Mike Wells travelled around the Falklands in February, walking and wildlife spotting on this fascinating archipelago in the South Atlantic.
Cicerone publisher Jonathan Williams makes an early-season trip to one of France’s great one-week treks, a tour in the Vanoise that has pretty much everything the trekker wants, and almost nothing he or she doesn’t.
There’s a yellow line on the OS maps which marks the boundary of the Peak District National Park. Having cycled many of the delightful quiet and scenic roads along that line on the eastern side of the Peak, Chiz Dakin began to wonder about the western and northern sides. Did that yellow line continue to form the basis of a pleasant cycle route all around the National Park?
Kev Reynolds knows the Alps like no one else. He tells us about a trek in the little-known Silvretta and Rätikon Alps, the mountain regions that straddle the Swiss-Austrian border. Characterful huts, sleepy alpine villages and remote and mysterious peaks and valleys make up this area.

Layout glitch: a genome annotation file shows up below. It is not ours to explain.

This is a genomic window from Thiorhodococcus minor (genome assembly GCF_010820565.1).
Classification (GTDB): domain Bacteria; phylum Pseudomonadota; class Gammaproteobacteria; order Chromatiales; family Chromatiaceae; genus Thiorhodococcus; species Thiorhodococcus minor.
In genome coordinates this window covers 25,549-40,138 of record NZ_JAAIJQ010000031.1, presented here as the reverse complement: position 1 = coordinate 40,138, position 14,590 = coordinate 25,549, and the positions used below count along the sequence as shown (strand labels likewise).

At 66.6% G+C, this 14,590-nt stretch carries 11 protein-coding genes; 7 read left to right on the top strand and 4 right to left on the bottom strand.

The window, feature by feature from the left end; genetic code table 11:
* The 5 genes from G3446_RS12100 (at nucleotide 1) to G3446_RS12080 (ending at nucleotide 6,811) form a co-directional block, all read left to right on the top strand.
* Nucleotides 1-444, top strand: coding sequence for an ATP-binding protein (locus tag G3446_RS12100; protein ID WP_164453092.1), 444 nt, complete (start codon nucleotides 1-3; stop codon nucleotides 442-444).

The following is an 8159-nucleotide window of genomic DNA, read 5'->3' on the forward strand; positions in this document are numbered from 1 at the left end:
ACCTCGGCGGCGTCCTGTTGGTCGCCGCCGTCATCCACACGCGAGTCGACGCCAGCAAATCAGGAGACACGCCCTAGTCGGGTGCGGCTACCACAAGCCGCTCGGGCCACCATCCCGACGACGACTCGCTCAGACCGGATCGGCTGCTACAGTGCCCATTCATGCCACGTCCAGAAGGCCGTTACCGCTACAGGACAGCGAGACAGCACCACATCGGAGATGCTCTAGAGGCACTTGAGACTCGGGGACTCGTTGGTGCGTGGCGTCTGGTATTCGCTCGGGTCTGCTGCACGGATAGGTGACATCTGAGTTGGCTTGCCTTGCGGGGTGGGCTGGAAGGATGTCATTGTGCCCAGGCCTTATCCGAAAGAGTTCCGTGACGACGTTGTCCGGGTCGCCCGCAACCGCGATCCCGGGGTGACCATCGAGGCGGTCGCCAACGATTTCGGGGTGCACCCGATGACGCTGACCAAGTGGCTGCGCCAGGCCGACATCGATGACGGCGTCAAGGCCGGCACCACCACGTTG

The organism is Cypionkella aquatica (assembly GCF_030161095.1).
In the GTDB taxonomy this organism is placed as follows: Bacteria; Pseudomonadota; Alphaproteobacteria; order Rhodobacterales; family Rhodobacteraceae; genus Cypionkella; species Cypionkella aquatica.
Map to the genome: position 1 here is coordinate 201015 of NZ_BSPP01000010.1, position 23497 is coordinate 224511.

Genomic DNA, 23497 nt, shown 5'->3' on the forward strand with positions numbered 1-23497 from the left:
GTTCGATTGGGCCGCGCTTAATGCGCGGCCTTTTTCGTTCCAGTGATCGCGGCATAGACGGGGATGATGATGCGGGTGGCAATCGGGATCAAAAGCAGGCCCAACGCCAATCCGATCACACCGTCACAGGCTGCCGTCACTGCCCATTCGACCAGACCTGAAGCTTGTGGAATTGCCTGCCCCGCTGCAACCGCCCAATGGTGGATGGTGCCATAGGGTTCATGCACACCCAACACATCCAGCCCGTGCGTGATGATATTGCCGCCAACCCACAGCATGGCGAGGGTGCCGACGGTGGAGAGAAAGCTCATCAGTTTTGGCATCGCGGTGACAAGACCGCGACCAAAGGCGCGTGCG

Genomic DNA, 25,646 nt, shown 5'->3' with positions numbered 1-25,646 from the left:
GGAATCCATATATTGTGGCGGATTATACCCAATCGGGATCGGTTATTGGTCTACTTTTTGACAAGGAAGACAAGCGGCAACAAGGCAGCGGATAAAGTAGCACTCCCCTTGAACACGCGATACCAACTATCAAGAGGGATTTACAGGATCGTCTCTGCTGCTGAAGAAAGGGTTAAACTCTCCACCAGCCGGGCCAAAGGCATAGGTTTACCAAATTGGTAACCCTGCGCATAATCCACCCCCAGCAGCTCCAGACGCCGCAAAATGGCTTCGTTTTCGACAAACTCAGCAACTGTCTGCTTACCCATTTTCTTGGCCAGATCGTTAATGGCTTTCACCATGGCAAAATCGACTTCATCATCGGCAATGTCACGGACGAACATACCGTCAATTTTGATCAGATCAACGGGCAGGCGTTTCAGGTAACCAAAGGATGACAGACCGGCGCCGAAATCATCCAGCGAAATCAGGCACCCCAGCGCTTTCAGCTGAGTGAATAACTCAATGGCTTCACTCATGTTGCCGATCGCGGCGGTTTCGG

The Vía de la Plata is one of the great Camino routes to Santiago de Compostela. Cicerone author John Hayes set about cycling the route. Here, he describes the history and culture of the region as well as giving some planning and logistics tips.
In June 2017, Walt Unsworth, the founder of Cicerone Press and legend of mountain writing, publishing and editing died. Cicerone's current directors and many Cicerone authors share their fond memories of Walt.
Alex Kendall, creator of the Snowdonia Way, decided to leave Wales and head to Croatia for his most recent adventure. Here, he tells his story of hiking the 100km Velebit Trail where he found amazing mountains, tough walking and had a friendly uninvited dog as his walking companion for several days.
The Li Galli islands off Italy's Amalfi Coast were the home of the Sirens when the Greek hero Odysseus visited. Cicerone author Gillian Price describes the walks that take you there in her new Amalfi book.
Aside from offering top-notch Alpine walking, the Haut Giffre area of the Haute Savoie has some interesting history. Alfred Wills, one of the founders of the Alpine Club and grandfather to Edward Norton (of Everest fame) built a chalet here in the 1860s. Today it stands deserted, but you can stay at the Refuge Alfred Wills, a charming hut named in his honour.
The Three Capes Track in southern Tasmania is a 46km hike that explores the beautiful coastline of the island, with overnights in clean, modern huts. Cicerone author Rob Houghton went to check it out: he discovered its rich history and the comfortable accommodation on the route and found the trail itself to provide smooth, easy-going walking.